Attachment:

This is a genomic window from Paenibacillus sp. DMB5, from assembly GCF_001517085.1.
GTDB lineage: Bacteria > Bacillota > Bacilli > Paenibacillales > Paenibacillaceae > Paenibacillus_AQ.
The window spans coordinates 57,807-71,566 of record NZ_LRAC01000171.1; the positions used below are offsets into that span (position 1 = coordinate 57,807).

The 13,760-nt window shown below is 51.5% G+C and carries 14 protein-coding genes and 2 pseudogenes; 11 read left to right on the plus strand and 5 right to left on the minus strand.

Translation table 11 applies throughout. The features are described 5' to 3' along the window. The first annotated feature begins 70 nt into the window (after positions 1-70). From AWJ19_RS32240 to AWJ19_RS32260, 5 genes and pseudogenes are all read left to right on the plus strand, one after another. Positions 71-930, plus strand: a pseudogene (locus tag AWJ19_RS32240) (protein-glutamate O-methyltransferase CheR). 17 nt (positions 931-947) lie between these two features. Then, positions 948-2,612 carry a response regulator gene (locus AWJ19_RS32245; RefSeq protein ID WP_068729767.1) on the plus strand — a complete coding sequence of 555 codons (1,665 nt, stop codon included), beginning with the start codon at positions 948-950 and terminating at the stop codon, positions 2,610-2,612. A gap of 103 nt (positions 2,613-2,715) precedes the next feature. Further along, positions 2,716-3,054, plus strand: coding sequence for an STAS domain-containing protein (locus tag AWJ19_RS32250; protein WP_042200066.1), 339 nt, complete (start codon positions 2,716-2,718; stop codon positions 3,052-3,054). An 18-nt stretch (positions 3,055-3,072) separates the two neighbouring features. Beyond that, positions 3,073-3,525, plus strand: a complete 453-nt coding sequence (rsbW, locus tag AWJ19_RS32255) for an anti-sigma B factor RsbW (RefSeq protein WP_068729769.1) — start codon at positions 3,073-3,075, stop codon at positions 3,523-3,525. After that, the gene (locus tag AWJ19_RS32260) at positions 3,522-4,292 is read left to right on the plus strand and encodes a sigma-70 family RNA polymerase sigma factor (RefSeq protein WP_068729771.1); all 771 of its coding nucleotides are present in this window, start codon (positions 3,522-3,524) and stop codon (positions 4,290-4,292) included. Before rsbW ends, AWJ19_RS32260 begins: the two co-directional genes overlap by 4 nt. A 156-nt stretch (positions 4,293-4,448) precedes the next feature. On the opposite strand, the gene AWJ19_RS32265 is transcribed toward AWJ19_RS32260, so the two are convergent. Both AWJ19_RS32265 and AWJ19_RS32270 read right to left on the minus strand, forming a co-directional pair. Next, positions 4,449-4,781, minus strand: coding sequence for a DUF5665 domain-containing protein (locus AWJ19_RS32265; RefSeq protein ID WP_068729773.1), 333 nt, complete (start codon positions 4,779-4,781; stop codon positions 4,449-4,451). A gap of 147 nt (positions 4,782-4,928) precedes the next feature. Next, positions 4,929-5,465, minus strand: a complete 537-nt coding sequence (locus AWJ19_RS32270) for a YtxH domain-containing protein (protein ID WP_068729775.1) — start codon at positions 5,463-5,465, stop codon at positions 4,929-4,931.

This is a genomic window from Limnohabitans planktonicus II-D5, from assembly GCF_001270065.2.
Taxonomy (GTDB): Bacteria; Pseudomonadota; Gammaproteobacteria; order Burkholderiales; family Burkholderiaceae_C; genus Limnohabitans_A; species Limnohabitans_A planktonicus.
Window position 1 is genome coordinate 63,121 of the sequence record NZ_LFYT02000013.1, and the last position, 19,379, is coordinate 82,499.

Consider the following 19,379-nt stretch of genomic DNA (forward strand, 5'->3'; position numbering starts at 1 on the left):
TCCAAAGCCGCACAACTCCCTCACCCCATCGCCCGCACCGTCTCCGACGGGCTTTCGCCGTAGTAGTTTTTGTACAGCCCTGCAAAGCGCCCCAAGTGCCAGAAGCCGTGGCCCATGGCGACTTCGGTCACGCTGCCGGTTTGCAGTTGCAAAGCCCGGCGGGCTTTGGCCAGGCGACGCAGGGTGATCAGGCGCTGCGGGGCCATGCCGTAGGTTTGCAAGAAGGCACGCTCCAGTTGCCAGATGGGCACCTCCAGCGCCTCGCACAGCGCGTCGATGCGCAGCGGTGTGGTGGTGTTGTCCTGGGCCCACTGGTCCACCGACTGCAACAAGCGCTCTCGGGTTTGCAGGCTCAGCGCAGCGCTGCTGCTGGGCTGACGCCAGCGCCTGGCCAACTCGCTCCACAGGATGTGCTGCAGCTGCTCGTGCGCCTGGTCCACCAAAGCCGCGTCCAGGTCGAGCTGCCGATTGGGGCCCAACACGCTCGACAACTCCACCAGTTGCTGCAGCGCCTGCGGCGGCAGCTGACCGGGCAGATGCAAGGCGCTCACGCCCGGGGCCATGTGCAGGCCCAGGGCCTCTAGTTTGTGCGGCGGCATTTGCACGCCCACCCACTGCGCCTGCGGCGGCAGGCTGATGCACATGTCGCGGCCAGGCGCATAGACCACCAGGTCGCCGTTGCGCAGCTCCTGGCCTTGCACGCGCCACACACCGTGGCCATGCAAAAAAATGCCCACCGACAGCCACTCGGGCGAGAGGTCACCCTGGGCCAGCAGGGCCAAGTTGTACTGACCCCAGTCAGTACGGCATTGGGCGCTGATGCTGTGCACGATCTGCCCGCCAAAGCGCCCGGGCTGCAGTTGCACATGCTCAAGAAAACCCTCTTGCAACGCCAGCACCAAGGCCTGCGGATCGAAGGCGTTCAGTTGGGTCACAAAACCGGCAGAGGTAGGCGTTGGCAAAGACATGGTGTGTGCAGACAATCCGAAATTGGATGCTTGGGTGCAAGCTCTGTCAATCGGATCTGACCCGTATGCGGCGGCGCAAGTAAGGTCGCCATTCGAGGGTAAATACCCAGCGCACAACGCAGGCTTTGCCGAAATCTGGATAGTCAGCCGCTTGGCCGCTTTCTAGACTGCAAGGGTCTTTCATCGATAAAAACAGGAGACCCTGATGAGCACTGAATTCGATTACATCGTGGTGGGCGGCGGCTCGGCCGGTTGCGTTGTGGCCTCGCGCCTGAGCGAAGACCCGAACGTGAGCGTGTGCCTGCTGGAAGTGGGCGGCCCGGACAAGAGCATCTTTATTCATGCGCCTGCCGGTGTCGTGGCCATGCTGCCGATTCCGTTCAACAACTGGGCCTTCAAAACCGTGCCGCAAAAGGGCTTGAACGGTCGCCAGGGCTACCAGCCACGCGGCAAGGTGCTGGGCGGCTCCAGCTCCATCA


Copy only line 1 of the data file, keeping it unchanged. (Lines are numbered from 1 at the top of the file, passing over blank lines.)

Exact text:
This is a genomic window from Paenibacillus sp. DMB5, from assembly GCF_001517085.1.